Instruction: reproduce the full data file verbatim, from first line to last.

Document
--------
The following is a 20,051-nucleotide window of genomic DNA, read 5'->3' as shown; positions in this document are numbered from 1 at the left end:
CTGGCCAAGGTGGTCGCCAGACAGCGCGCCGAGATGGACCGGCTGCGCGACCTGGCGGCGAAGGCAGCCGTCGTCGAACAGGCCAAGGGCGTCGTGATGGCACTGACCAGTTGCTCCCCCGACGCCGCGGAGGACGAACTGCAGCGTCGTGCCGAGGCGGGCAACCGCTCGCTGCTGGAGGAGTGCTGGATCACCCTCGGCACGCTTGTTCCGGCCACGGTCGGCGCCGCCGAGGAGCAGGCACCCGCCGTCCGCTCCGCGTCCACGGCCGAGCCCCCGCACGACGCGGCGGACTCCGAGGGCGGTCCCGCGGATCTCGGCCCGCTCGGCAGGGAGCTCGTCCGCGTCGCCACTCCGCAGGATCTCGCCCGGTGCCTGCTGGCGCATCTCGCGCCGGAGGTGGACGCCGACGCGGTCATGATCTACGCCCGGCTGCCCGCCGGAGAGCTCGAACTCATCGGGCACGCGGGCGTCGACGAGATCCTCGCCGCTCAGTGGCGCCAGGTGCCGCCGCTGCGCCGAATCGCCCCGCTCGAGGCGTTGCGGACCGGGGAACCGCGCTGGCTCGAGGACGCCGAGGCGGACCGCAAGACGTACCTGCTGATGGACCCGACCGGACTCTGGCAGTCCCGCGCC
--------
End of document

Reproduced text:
The following is a 20,051-nucleotide window of genomic DNA, read 5'->3' as shown; positions in this document are numbered from 1 at the left end:
CTGGCCAAGGTGGTCGCCAGACAGCGCGCCGAGATGGACCGGCTGCGCGACCTGGCGGCGAAGGCAGCCGTCGTCGAACAGGCCAAGGGCGTCGTGATGGCACTGACCAGTTGCTCCCCCGACGCCGCGGAGGACGAACTGCAGCGTCGTGCCGAGGCGGGCAACCGCTCGCTGCTGGAGGAGTGCTGGATCACCCTCGGCACGCTTGTTCCGGCCACGGTCGGCGCCGCCGAGGAGCAGGCACCCGCCGTCCGCTCCGCGTCCACGGCCGAGCCCCCGCACGACGCGGCGGACTCCGAGGGCGGTCCCGCGGATCTCGGCCCGCTCGGCAGGGAGCTCGTCCGCGTCGCCACTCCGCAGGATCTCGCCCGGTGCCTGCTGGCGCATCTCGCGCCGGAGGTGGACGCCGACGCGGTCATGATCTACGCCCGGCTGCCCGCCGGAGAGCTCGAACTCATCGGGCACGCGGGCGTCGACGAGATCCTCGCCGCTCAGTGGCGCCAGGTGCCGCCGCTGCGCCGAATCGCCCCGCTCGAGGCGTTGCGGACCGGGGAACCGCGCTGGCTCGAGGACGCCGAGGCGGACCGCAAGACGTACCTGCTGATGGACCCGACCGGACTCTGGCAGTCCCGCGCC